I knew Rattus about 3 years of her short life. Rattus aspired also to be a mortician at one point in our friendship, and she would have been a damn good one, too. Rattus was beautiful, funny, talented, but tortured. Physically, mentally; by others, by her own mind… she was either at her highest of highs or the lowest of lows.
We did our best to save her, many times with offers of bus tickets and rides to safe and healing places, but she just loved too hard. She believed she could fix everything. She wanted things to work in her favor FOR ONCE, and she tried- but she had obstacles we couldn’t see. She made us believe she had a plan and she was finally on the right path.
Our beautiful Amy ended her anguish Tuesday May 29th, 2012. She ended her anguish… and gave it to US. To her mother and step-father; to her father; to her sisters and brothers, and her friends. We will carry this broken piece of Amy with us for the rest of our lives.
“Tanya’s grandson was killed in a car accident last night.”
It took a second for my mother’s words to sink in… in all of my 29 years, I could not recall our family ever having experienced the tragedy of an unexpected death, much less one of a minor child.
I recall one Christmas Eve with the family many years before, where we all gathered at my great aunt’s house as was the tradition. Dylan was maybe only 5 years old. He was here, there, and everywhere that night, full of energy and rambunctious spirit. He would run up to me on the couch, literally POUNCE on my lap and give a mighty ROAR, as he was playing the role of a lion, and taking the character quite seriously as many children do. His blond hair was wild, and did indeed frame his joyous face like a mane. He was the leader of the little cousins, born into the role, most certainly.
Years later, he would spend time with my twin sons in the summer at his grandmother’s pool, swimming with them, hanging out and playing. Though he was much older, he was still so good with them. His younger sister would usually be around, a beautiful young girl always just a few steps behind her big brother. Both kids were so loving and friendly to all. I remember thinking what a great kid I thought Dylan was turning out to be. He had the world ahead of him… a strong, loving and supportive family, good looks, and an exceptional personality.
I’ve attended countless funerals, both as a mourner and as the Funeral Director. I remember Dylan’s very well. The church was at capacity, standing room only. I remember persuading my mother to allow my two young sons, both 8 at the time, to attend the services with the family. Her initial feeling being that they were too young, but relenting to my protests that they should have the chance to say goodbye, and see first hand the heartbreak of losing a life so young. I remember the slideshow chronicalizing Dylan’s life in pictures, set to music. To this day when I hear “Pictures of You”, I think of Dylan and a telltale lump will rise in my throat.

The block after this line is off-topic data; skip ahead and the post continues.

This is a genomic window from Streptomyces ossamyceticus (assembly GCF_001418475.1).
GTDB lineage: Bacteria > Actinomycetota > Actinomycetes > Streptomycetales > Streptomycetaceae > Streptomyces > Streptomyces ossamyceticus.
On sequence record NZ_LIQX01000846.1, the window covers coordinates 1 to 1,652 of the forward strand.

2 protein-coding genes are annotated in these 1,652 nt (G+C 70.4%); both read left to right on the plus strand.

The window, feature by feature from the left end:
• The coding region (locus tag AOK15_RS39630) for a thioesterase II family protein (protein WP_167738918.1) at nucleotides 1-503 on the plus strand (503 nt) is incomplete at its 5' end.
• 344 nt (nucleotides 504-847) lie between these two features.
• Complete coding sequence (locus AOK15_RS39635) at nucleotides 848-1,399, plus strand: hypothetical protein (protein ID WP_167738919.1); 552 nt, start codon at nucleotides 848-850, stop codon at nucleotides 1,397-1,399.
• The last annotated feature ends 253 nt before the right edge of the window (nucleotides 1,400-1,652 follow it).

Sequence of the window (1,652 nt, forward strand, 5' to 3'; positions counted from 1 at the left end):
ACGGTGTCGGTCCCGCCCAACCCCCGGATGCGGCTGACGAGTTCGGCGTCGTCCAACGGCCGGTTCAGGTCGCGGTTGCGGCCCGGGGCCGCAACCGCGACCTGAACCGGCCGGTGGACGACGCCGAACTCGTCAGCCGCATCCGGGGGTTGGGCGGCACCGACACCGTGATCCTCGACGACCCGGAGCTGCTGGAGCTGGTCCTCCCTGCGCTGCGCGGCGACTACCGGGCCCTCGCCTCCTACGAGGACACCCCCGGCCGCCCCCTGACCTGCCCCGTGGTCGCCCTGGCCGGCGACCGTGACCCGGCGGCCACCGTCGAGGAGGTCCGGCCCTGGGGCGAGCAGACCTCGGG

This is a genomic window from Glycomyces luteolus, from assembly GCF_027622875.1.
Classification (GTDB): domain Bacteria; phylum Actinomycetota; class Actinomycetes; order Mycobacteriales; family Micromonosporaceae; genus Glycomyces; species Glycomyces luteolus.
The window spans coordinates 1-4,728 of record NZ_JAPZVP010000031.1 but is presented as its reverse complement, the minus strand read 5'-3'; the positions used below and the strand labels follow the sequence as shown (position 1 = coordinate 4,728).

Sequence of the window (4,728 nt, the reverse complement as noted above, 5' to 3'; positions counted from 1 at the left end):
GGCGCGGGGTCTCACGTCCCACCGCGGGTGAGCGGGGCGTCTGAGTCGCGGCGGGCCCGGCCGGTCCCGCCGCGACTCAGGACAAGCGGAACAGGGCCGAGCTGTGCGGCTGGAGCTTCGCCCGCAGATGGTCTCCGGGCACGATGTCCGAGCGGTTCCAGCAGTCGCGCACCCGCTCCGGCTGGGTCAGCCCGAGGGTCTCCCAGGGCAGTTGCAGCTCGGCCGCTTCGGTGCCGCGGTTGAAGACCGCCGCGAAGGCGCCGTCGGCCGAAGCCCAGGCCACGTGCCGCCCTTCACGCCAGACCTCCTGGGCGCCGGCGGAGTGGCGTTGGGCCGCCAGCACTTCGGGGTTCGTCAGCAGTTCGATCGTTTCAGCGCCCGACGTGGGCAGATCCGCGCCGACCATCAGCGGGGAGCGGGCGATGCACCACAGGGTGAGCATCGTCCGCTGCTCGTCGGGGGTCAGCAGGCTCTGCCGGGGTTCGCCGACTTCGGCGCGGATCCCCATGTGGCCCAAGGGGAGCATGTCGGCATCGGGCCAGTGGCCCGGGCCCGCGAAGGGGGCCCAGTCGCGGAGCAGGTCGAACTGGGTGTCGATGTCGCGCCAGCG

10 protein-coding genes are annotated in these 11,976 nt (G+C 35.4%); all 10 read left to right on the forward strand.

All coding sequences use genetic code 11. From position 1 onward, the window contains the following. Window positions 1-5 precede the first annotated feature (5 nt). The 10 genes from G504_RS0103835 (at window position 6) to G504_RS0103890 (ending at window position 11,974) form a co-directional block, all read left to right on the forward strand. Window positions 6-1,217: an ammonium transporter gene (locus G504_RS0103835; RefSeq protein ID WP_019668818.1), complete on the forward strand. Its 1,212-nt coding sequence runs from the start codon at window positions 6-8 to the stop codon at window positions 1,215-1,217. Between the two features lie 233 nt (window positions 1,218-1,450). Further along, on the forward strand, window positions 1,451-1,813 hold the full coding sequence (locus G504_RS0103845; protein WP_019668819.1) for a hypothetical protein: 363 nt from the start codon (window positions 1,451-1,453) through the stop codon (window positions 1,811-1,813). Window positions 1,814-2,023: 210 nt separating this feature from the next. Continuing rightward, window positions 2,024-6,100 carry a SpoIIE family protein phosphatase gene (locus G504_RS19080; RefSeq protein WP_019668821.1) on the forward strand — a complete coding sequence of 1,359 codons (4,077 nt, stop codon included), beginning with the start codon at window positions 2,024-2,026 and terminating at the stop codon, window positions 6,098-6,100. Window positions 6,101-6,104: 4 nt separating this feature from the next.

Eight years later, I awoke to find a powerful message on my morning news feed, shared by a friend and mentor on his funeral home facebook page. I had begun reading it before fully digesting who I was reading about, when suddenly my brain kick started and recognition came flooding back. DYLAN. This post was about my second cousin, young Dylan, who had passed 8 years prior. His mother had written a truthful and heartbreaking post about the events and happenings the night her son died, and was sharing his story in hopes it would resonate with an audience and make a difference in someone else’s life.
Here is the post in its entirety, written by Dylan’s mother, Jamie, and shared here with her permission. You can find it on my facebook as well, and we encourage you to share it- to reach the masses. Links are below the message.
“I realize that I have shared this story many times. When I do share it, I do so publicly with prayers that it will touch someone out there in this world, maybe even teens; and their life will change. I urge each of you to please SHARE this story if not publicly but with your friends and family. I am throwing a rock into a body of water in hopes that it will ripple out and continue to touch those it needs to.
Alice: How long is forever?
White Rabbit: Sometimes, just one second. — Alice In Wonderland
Always remember that whatever you are walking through in your life, it is not for nothing. One day, it will all make sense.